I lay quietly, listening to the sound of Victoire’s heavy breathing as she slept deeply. It was the first night she had slept properly all week. She hadn’t told my why she’d been lying awake into the early hours of the morning nor admitted that she couldn’t sleep, but my ears caught every movement she made. That was why it was so hard for me to sleep tonight; Victoire’s light snoring stopped me from slipping off. I wanted to ask what was keeping her awake, but I just knew that it wasn’t the right time. I knew her well enough to know that she would tell me what was bothering her in her own good time; she knew me well enough to know that I would notice her anxiety. In that balance, we didn’t rush each other to talk. We didn’t need to, we could rely on our trust.
I dearly hoped it was not me she worried about; going back to work had not been an easy decision, but it was one I whole-heartedly supported even if being without her scared me. It wasn’t just the fear of being left alone (which I wasn’t), it was the fear of being left without her. I didn’t know if I could trust anyone else to know me so intricately that they could solve any problem that arose. When I had Victoire, I didn’t fear the world, the darkness or the day. She could make everything better just by placing her hand on mine, her lips on mine. I’d never needed safety or security, but now I depended on it like a drug and I couldn’t help but be intoxicated by my need for her. It wasn’t lust, as I had once felt. It was love and fear and the small boy inside of me crying out for care. I’d never known love like it and I wasn’t sure if it was healthy.
The days without her passed slowly; my grandmother and I used to have so much in common that now lay wasted and irrelevant. I used to adore her art, her paintings; I once helped her with gardening; once upon a time I was useful. My ailment now created an awkward silence between us that it was hard to remember we were the only family we had. I felt so terribly guilty for it, for the strange atmosphere, but there was nothing I could say to make it better. We hugged in the morning, she kissed my cheek in the evening, a constant cycle of uncomfortable hello-goodbyes. I told Victoire none of this; I didn’t want to add to her worries.
Once Victoire woke, it would be the weekend and we could live again. Such precious moments could be used to rebuild our lives again. Things had not been right for a long time, whether my fault or not, and we needed our normality back. I was slowly beginning to accept that the normality we’d had before could never be recovered, though I didn’t know how. I could barely tell which way was up at the moment, my emotions seemed to be floating on strange waters; I had no control over them and I could barely get a grip on myself. I was a changed person, though for better or worse it did not seem to matter. I was just me, just Teddy and that’s who I was always going to be, blind or not. I could let it drag me down, let it destroy my life or kick it in the behind and get on with it. I was starting to think I’d choose the latter.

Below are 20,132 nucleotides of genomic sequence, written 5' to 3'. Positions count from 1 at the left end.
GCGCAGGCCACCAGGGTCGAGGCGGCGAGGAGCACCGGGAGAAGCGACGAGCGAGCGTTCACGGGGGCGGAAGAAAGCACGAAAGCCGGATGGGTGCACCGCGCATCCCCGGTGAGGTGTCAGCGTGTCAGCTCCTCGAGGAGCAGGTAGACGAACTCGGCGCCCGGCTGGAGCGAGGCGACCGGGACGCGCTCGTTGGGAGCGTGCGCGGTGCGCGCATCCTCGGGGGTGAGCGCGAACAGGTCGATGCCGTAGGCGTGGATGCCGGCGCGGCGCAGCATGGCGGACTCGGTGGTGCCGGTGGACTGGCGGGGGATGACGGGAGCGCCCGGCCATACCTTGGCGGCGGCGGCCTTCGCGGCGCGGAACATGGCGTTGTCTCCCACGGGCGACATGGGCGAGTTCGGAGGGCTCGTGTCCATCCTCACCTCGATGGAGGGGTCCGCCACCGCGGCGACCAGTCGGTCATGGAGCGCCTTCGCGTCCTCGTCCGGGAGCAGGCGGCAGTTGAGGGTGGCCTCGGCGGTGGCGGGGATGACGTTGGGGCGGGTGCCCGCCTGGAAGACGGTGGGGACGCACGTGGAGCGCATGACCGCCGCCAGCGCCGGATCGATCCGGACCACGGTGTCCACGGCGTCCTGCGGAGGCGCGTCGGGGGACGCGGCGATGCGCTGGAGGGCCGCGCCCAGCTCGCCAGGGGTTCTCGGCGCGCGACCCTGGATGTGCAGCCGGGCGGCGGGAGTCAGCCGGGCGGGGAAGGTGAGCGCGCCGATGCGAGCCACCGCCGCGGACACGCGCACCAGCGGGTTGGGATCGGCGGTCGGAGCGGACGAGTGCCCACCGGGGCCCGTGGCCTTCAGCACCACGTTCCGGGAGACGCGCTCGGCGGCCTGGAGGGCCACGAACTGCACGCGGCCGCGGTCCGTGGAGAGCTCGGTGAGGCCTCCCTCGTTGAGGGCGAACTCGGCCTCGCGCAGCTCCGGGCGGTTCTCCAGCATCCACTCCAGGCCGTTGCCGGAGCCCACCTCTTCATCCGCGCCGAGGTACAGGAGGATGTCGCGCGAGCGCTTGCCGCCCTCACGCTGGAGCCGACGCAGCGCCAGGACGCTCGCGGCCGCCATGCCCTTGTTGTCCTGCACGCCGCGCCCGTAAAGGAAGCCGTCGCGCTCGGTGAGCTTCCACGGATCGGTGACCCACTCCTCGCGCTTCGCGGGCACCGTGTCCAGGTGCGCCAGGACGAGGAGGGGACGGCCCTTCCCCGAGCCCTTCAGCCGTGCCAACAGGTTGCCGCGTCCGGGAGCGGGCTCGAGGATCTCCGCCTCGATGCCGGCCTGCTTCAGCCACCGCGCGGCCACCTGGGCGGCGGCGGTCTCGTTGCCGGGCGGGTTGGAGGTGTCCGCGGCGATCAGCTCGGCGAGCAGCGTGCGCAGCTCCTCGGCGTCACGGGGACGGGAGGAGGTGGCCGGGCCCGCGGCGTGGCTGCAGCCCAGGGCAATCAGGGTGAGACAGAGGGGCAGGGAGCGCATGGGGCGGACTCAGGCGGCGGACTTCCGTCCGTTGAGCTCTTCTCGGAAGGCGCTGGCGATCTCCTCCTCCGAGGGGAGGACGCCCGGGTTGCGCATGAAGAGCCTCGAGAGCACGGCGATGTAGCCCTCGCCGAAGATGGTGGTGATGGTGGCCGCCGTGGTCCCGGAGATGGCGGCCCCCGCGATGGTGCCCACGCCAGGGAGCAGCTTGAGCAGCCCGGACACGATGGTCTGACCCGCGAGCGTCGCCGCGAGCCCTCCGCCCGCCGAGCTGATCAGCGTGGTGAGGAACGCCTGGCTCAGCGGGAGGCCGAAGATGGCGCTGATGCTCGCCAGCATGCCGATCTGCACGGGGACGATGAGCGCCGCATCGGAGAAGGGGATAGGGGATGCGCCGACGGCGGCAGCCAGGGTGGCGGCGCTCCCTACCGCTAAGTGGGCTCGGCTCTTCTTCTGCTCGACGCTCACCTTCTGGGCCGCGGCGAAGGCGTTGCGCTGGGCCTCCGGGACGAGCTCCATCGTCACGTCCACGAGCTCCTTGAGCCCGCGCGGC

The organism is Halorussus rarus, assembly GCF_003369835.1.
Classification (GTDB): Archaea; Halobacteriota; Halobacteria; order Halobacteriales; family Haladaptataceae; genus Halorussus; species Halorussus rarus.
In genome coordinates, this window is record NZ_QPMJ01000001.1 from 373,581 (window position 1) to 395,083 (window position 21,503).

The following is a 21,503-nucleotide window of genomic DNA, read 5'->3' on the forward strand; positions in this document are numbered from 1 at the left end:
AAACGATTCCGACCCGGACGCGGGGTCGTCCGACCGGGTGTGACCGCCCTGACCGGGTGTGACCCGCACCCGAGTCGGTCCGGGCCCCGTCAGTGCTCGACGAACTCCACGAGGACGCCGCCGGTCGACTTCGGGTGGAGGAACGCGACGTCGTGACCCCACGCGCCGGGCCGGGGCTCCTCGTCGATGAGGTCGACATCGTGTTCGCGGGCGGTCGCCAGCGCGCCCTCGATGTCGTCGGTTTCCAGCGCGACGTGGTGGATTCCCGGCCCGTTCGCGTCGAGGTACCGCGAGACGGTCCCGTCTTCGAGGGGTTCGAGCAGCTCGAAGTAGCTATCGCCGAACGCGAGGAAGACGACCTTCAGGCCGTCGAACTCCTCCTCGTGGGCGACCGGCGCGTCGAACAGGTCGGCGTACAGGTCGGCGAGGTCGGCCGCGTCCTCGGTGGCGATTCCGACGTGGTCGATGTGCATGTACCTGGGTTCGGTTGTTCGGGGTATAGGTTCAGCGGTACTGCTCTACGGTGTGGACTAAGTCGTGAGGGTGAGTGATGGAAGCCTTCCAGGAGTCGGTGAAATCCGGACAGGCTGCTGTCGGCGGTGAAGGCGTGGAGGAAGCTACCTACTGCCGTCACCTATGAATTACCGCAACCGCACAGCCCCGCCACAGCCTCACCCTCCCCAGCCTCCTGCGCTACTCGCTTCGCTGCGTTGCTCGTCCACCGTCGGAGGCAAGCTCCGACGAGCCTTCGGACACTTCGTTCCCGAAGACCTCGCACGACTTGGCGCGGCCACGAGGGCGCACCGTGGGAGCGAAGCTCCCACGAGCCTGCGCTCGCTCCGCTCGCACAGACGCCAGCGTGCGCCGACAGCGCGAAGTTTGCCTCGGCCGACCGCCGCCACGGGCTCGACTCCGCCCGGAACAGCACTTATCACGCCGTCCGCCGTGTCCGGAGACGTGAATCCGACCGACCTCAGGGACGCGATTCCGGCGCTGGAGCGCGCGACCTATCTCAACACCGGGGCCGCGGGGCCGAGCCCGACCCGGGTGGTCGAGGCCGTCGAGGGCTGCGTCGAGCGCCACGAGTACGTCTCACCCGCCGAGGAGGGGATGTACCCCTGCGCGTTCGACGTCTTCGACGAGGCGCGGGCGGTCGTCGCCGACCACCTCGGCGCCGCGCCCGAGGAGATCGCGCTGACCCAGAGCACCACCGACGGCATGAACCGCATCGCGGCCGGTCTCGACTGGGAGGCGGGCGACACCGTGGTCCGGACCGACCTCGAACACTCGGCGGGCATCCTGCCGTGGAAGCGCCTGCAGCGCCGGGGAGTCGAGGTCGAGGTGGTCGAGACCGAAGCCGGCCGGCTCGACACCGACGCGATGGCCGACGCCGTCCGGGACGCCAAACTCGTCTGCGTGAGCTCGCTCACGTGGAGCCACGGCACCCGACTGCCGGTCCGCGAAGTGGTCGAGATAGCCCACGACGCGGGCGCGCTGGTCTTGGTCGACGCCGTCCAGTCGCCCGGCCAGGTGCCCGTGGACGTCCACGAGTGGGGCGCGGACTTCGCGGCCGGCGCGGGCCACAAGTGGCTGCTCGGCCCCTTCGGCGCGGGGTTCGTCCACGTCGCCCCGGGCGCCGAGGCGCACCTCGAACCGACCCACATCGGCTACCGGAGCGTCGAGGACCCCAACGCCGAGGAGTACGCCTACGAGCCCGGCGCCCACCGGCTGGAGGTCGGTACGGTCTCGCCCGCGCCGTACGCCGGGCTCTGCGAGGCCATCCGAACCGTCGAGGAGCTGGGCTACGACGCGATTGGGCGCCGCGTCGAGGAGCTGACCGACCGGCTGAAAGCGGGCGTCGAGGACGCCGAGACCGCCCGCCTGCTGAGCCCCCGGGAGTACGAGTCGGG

I wasn’t sure how long it was going to be until the morning, because I’d lost count of the time after I drifted off at midnight. When I’d woken up again, it was like all my body clocks had been reset; I was once again lost in the darkness without any bearings or way of measuring time. The panic was beginning to lesson now; I was used to the sensation of being completely loose and as long as I knew there was someone nearby I could resist the temptation to run around like a panicked (headless) chicken. I supposed I was calmer with Victoire beside me. She put me at ease. Just seeing her in the distance used to bring a smile to my face, and it was one of the things I missed most. I just wanted to see her gorgeous eyes one more time, to see the sun reflect off her golden hair once more, to see her smile as we kiss. Oh, how beautiful she was with that fire in her eyes, the intense passion that she rarely wore without good reason. It had become more and more frequent in the recent weeks before my blindness, she’d become so beautiful. I regretted I would never see her again.
I frowned into the darkness. I had promised myself I would not dwell on things in the past. Whatever could have been wouldn’t be and I had to stop thinking like this; it would only lead to dark places. No, I would have to pick myself up and refuse to let my mood slip into the abyss of depression which I’d dipped in a few times before. So, I couldn’t see how beautiful Victoire was; I knew it already and I counted my lucky stars that she still loved me. She was a gorgeous person, no matter what she looked like. I loved her for more than just her appearance. With that thought, I drifted back into slumber again, my dreams light and inconsequential.